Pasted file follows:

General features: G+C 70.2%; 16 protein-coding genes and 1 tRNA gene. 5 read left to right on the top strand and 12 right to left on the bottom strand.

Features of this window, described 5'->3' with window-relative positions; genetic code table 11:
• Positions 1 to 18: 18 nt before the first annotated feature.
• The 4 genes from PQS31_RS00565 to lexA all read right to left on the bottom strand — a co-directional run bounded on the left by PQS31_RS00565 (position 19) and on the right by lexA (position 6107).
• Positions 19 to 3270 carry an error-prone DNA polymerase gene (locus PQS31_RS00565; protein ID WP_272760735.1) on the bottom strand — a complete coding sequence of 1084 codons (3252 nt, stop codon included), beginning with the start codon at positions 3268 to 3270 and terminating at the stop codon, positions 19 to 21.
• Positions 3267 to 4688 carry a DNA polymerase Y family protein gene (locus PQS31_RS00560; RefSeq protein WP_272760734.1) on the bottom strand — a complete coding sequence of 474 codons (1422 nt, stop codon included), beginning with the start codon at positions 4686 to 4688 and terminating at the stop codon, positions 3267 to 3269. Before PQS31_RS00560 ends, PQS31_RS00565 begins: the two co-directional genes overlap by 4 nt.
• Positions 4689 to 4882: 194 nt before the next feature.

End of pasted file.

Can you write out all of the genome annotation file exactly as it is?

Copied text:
General features: G+C 70.2%; 16 protein-coding genes and 1 tRNA gene. 5 read left to right on the top strand and 12 right to left on the bottom strand.

Features of this window, described 5'->3' with window-relative positions; genetic code table 11:
• Positions 1 to 18: 18 nt before the first annotated feature.
• The 4 genes from PQS31_RS00565 to lexA all read right to left on the bottom strand — a co-directional run bounded on the left by PQS31_RS00565 (position 19) and on the right by lexA (position 6107).
• Positions 19 to 3270 carry an error-prone DNA polymerase gene (locus PQS31_RS00565; protein ID WP_272760735.1) on the bottom strand — a complete coding sequence of 1084 codons (3252 nt, stop codon included), beginning with the start codon at positions 3268 to 3270 and terminating at the stop codon, positions 19 to 21.
• Positions 3267 to 4688 carry a DNA polymerase Y family protein gene (locus PQS31_RS00560; RefSeq protein WP_272760734.1) on the bottom strand — a complete coding sequence of 474 codons (1422 nt, stop codon included), beginning with the start codon at positions 4686 to 4688 and terminating at the stop codon, positions 3267 to 3269. Before PQS31_RS00560 ends, PQS31_RS00565 begins: the two co-directional genes overlap by 4 nt.
• Positions 4689 to 4882: 194 nt before the next feature.